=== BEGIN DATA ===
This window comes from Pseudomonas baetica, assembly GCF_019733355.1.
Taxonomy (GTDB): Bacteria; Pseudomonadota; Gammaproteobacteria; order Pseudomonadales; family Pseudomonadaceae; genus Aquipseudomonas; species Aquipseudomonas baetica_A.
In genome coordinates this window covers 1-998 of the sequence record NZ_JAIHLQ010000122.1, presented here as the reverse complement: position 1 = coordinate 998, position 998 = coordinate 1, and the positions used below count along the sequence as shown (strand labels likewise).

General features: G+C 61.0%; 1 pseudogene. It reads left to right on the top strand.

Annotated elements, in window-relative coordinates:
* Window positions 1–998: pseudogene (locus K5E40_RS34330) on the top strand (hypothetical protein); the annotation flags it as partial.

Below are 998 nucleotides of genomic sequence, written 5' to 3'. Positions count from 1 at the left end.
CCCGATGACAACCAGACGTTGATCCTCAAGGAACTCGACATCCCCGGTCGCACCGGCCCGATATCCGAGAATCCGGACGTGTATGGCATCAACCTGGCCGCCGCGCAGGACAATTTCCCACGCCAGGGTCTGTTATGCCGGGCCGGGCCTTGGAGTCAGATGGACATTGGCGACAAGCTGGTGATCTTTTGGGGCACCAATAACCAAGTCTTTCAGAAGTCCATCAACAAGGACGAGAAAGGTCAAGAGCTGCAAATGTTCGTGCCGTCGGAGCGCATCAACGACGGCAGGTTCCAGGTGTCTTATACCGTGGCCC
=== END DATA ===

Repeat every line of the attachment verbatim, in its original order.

This window comes from Pseudomonas baetica, assembly GCF_019733355.1.
Taxonomy (GTDB): Bacteria; Pseudomonadota; Gammaproteobacteria; order Pseudomonadales; family Pseudomonadaceae; genus Aquipseudomonas; species Aquipseudomonas baetica_A.
In genome coordinates this window covers 1-998 of the sequence record NZ_JAIHLQ010000122.1, presented here as the reverse complement: position 1 = coordinate 998, position 998 = coordinate 1, and the positions used below count along the sequence as shown (strand labels likewise).

General features: G+C 61.0%; 1 pseudogene. It reads left to right on the top strand.

Annotated elements, in window-relative coordinates:
* Window positions 1–998: pseudogene (locus K5E40_RS34330) on the top strand (hypothetical protein); the annotation flags it as partial.

Below are 998 nucleotides of genomic sequence, written 5' to 3'. Positions count from 1 at the left end.
CCCGATGACAACCAGACGTTGATCCTCAAGGAACTCGACATCCCCGGTCGCACCGGCCCGATATCCGAGAATCCGGACGTGTATGGCATCAACCTGGCCGCCGCGCAGGACAATTTCCCACGCCAGGGTCTGTTATGCCGGGCCGGGCCTTGGAGTCAGATGGACATTGGCGACAAGCTGGTGATCTTTTGGGGCACCAATAACCAAGTCTTTCAGAAGTCCATCAACAAGGACGAGAAAGGTCAAGAGCTGCAAATGTTCGTGCCGTCGGAGCGCATCAACGACGGCAGGTTCCAGGTGTCTTATACCGTGGCCC